Geraldine Jacobson, MD, MPH, MBA, FACR, FASTRO, founding Chair of the West Virginia University (WVU) Department of Radiation Oncology, was born in Fort Dix, New Jersey. Her father was a military officer, and his various duty posts offered an adventurous childhood for Dr. Jacobson.
“One of my earliest memories is being on a boat in the Pacific Ocean en route to Taiwan. I was 4 years old. We landed in Yokohama, Japan, and I remember being excited to be in a foreign country. During my childhood, I lived in New Jersey, Taiwan, Virginia, and Kansas, which meant I changed schools every few years. I looked forward to change and new beginnings.
Geraldine Jacobson, MD, MPH, MBA, FACR, FASTRO
Dr. Jacobson continued: “I spent most of my high school years in Florida but graduated in Pennsylvania. I enjoyed being on the high school debate team and thought I wanted to become a lawyer. It wasn’t common for women to plan careers in that era, but I always knew I would pursue a professional degree.
Dr. Jacobson won a national merit scholarship, and after graduating high school, she was recruited to Michigan State University. “During my undergraduate years, becoming a doctor never crossed my mind. Medicine was largely a male domain. I had no medical reference points in my family. My degree was in Human Environment and Design, which was basically textile design,” she shared.
Seeing the World
After attaining her degree, Dr. Jacobson went to Frankfurt, Germany, where her father was then stationed. “I traveled around Europe with my cousin; then I returned to Frankfurt and got a U.S. civil service job. It didn’t take long for me to realize that was not a career fit. I went to Northern California, worked as a waitress for 6 months, and saved money to travel. In the spring of 1973, I set off with a friend and my brother to travel around the world.”
Their travels took them through Europe, a month-long stay on the Greek island of Paros, Turkey, Iran, Afghanistan, India, Nepal, and Thailand. “I recall traveling through the Khyber Pass and walking across the border from Pakistan to India. We visited the Taj Mahal. It was serenely beautiful, but the pre-monsoon heat was oppressive, so we headed to Nepal. We had no maps and a limited idea of geography. Our navigation method was asking travelers coming our way about the route ahead. When you travel through some of the less-developed regions in the world, such as parts of Central Asia, it is impossible not to notice that many of the hardest-working people are the least well paid. When you talk with people in other regions, you learn they have a unique world view, which can be very different from your assumptions.”
To my surprise, I loved the calculus and physics courses. In math, if you do it right, you get the right answer, which isn’t always the case in life.— Geraldine Jacobson, MD, MPH, MBA, FACR, FASTRO
Tweet this quote
Running low on funds, Dr. Jacobson and her companions went to Taiwan, where she worked for a local travel agent. After a year, Dr. Jacobson had what she described as an “aha” moment. “I realized that traveling was great, but if I wanted to find fulfillment in the future, I needed to have a plan. I developed some basic criteria: it had to be something I had the capacity to do, that I would find engaging, and that would be socially useful. Around that time, I encountered a female doctor. Before that, I had not considered medicine an option. But seeing a female doctor clicked, and I realized that I could also be a doctor.”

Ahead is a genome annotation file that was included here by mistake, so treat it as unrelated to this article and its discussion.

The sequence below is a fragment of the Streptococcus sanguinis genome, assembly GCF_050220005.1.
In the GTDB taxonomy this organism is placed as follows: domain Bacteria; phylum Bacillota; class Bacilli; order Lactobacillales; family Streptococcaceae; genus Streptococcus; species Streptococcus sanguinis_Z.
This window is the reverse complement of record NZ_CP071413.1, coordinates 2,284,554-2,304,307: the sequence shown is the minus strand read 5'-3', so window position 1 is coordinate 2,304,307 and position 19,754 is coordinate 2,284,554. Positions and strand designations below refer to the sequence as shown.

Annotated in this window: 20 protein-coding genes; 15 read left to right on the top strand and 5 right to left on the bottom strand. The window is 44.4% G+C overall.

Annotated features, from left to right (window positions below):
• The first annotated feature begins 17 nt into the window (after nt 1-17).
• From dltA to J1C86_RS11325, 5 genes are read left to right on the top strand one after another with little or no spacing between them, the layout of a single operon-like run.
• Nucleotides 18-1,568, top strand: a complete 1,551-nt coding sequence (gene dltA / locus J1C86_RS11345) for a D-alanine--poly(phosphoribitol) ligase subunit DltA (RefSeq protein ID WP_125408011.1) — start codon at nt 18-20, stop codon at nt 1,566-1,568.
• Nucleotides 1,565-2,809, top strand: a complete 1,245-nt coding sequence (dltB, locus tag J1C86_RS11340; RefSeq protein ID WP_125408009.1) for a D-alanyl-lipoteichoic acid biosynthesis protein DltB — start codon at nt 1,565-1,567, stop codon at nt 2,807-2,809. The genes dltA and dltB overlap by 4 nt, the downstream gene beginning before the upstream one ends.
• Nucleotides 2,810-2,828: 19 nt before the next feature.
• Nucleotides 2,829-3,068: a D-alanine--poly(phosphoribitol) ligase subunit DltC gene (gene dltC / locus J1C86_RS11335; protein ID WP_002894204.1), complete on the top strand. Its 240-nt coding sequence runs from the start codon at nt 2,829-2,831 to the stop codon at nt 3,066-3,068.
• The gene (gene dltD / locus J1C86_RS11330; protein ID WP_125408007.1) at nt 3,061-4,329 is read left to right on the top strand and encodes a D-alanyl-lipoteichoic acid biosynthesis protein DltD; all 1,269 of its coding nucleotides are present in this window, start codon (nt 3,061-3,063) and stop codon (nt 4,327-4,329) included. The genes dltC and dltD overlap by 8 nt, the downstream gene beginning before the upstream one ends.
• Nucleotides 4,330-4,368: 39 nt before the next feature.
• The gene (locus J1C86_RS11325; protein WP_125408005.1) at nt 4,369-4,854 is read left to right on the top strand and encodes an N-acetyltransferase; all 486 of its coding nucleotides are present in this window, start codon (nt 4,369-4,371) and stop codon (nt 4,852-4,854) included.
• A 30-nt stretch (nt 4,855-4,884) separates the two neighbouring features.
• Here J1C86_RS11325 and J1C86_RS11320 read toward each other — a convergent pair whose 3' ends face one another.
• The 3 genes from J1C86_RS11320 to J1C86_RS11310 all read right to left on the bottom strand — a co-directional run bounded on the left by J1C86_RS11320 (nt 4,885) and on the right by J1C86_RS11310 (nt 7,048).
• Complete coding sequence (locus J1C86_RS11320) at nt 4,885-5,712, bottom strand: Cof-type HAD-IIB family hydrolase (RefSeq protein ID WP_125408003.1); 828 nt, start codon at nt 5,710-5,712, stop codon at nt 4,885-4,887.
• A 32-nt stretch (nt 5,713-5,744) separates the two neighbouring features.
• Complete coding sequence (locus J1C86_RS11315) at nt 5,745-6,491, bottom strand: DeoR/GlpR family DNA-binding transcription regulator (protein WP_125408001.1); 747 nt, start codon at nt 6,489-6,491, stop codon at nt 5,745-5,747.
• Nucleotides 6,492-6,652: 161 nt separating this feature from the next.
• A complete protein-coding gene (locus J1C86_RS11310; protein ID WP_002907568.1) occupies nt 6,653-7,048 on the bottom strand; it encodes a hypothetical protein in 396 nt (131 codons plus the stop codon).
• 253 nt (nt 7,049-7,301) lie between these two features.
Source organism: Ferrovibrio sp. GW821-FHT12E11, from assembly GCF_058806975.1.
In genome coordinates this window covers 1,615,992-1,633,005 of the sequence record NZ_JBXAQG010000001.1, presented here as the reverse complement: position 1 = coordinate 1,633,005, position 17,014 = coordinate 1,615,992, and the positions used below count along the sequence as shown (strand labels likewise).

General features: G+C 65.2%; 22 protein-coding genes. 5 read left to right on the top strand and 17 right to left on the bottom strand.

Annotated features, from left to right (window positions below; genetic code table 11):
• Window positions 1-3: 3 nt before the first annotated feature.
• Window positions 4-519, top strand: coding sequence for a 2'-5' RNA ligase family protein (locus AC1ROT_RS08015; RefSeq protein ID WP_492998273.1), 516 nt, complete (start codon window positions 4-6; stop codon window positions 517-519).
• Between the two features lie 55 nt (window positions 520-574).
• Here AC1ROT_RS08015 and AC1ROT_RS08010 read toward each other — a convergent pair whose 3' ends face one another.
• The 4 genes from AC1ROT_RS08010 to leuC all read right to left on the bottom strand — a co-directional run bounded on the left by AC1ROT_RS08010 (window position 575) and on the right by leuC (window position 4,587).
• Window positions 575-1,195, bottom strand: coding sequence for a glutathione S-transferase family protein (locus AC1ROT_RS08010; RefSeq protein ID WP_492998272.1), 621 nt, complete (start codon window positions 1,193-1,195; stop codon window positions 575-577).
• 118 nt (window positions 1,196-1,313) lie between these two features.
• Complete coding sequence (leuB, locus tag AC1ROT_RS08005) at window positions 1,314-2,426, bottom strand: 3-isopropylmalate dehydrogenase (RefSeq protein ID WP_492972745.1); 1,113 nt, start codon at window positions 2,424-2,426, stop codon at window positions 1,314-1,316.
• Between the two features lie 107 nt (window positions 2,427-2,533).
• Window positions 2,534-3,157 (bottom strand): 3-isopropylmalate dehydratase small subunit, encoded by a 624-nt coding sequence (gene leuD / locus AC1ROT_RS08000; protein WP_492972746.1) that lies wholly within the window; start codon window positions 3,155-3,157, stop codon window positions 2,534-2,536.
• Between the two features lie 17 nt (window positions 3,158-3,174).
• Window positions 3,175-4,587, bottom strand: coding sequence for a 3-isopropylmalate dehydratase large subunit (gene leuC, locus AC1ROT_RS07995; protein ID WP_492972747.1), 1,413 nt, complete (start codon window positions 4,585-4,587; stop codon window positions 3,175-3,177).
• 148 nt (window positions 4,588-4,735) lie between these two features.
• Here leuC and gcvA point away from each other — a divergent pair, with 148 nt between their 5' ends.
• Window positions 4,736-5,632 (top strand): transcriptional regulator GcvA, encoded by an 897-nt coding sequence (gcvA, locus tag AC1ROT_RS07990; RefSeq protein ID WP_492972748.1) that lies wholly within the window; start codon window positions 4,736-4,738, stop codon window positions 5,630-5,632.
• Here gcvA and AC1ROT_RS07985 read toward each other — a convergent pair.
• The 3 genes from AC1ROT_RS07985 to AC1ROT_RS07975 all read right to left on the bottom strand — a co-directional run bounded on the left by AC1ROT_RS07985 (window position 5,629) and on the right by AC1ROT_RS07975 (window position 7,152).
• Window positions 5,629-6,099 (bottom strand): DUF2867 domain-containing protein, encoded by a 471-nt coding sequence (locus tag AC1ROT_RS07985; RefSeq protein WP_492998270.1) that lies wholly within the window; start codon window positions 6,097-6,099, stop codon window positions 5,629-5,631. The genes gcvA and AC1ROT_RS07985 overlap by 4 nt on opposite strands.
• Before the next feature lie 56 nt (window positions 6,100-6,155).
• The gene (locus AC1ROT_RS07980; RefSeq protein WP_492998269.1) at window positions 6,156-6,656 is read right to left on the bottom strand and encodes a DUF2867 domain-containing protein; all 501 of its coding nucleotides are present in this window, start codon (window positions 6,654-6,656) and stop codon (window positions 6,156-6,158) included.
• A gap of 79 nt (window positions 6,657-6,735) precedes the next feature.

By that time, her father had retired from the military and was working as an administrator at the University of South Florida. Dr. Jacobson joined her parents in Florida, took out a loan, and completed her requisite science and math premed courses. “I knew I’d feel comfortable with biology, but to my surprise, I loved the calculus and physics courses. In math, if you do it right, you get the right answer, which isn’t always the case in life.”
Although Dr. Jacobson had been accepted to the University of Miami Medical School, her husband, a research scientist, was offered a position at the University of Utah. So, in 1977, Dr. Jacobson switched plans and entered the University of Utah Medical School in Salt Lake City.
“I liked all of my rotations, but I found it especially satisfying to work with cancer patients. I remember presenting a gynecologic patient case at a tumor board and being complimented by a female radiation oncology resident. She explained what she did, and I knew that’s what I wanted to do as well,” said Dr. Jacobson. “It just seemed like a perfect fit.”
Building a Career
Dr. Jacobson, who was a young mother by then, did her radiation oncology residency at LDS Hospital (now Intermountain LDS Hospital) in Salt Lake City. “The radiation oncologists at LDS were involved in cooperative groups, participating in RTOG [Radiation Therapy Oncology Group] and GOG [Gynecologic Oncology Group] clinical trials. They were excellent mentors and helped shape my career by encouraging me to write papers and attend oncology meetings, which gave me the opportunity to develop a broad view of the field,” she explained.